Faculty feedback versus residents' self-assessment of operative performance: Different but complementary

Nathan Tanoue, Lev N. Korovin, Melissa Carton, Carlos A Galvani, Iman Ghaderi

Research output: Contribution to journalArticle

6 Scopus citations

Abstract

Background: Surgical training requires development of both technical and cognitive skills. The study analyzed feedback by faculty and residents' self-assessments during a laparoscopic training course to identify structure of feedback in this context and compared the focus of trainees to faculty. Methods: This study collected assessments by surgical residents and faculty during an intensive laparoscopic training course at a single institution. The residents' operative performance was assessed using validated assessment tools including free text feedback. Assessments were completed immediately following procedures. Feedback was analyzed using qualitative method. Results: Eighty (80) residents participated. Three themes were identified: Assessment, instruction and occasion. Faculty provided significantly more feedback than trainees. Moreover, the content of feedback was different. Residents focused on technical performance, while faculty commented on technical and cognitive skills, efficiency and level of independence. Errors were mainly addressed by faculty. Conclusion: This study demonstrated differences in cognitive focus of trainees and faculty. Text feedback is informative in understanding perceived challenges. Faculty provided explicit assessment and instruction for improvement. The effectiveness of self-assessment and feedback should be further studied.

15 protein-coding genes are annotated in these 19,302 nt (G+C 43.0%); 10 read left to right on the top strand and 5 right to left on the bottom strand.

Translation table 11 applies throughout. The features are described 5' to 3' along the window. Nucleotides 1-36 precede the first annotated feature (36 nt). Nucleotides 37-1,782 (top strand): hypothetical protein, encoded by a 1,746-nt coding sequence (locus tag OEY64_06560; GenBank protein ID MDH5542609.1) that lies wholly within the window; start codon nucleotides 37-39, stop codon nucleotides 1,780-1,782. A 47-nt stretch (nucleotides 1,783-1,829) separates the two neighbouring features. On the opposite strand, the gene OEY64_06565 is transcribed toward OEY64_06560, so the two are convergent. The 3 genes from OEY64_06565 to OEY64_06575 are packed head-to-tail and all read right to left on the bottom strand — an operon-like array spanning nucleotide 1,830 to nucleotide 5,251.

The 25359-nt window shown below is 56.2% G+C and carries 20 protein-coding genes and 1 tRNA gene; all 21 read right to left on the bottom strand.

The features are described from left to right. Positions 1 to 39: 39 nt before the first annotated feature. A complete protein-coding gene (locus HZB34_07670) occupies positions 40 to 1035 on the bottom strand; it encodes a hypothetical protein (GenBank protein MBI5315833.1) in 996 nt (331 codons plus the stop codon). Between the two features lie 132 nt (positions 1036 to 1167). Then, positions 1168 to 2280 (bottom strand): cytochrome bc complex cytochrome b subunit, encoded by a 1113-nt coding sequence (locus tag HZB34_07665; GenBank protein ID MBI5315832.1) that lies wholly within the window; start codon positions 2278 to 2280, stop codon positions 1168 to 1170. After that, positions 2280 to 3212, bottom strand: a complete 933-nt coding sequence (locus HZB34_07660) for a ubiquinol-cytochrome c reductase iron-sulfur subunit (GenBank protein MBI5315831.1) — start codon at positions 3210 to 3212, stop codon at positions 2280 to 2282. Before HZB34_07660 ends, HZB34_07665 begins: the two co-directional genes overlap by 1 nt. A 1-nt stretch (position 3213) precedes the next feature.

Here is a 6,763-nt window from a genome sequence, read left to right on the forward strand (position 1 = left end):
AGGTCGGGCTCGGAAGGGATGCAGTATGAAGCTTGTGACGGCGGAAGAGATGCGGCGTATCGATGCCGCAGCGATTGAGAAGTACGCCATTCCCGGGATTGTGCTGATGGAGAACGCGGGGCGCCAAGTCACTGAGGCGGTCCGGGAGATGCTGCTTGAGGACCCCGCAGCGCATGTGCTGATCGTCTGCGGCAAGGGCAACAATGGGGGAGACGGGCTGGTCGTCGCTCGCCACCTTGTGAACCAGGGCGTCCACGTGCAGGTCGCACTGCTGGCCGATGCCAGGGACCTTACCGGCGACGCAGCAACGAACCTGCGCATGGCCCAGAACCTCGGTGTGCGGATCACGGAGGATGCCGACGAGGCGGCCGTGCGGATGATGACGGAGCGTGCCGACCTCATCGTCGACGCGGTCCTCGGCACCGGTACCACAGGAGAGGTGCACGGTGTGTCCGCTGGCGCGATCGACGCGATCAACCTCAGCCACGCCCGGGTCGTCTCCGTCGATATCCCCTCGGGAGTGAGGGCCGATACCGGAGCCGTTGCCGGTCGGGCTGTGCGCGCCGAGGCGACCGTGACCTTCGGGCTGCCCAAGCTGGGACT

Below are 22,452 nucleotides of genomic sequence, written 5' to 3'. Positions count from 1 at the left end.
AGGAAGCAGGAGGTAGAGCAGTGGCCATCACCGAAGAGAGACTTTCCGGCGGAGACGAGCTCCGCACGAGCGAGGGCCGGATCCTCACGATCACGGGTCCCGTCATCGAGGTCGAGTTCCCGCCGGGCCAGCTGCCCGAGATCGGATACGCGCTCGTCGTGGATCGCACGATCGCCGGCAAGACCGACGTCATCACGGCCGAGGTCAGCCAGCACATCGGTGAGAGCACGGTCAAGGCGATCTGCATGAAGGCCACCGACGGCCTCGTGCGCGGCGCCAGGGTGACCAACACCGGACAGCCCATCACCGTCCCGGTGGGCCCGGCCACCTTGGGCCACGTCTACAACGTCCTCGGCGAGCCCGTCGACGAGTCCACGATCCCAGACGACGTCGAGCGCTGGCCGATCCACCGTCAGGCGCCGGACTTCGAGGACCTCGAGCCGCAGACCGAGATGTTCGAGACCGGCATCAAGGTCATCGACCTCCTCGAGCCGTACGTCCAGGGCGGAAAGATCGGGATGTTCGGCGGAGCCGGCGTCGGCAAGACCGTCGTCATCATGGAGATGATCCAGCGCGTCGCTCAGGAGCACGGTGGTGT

Original languageEnglish (US)
JournalAmerican Journal of Surgery
DOIs
StateAccepted/In press - Jan 1 2017

ASJC Scopus subject areas

  • Surgery

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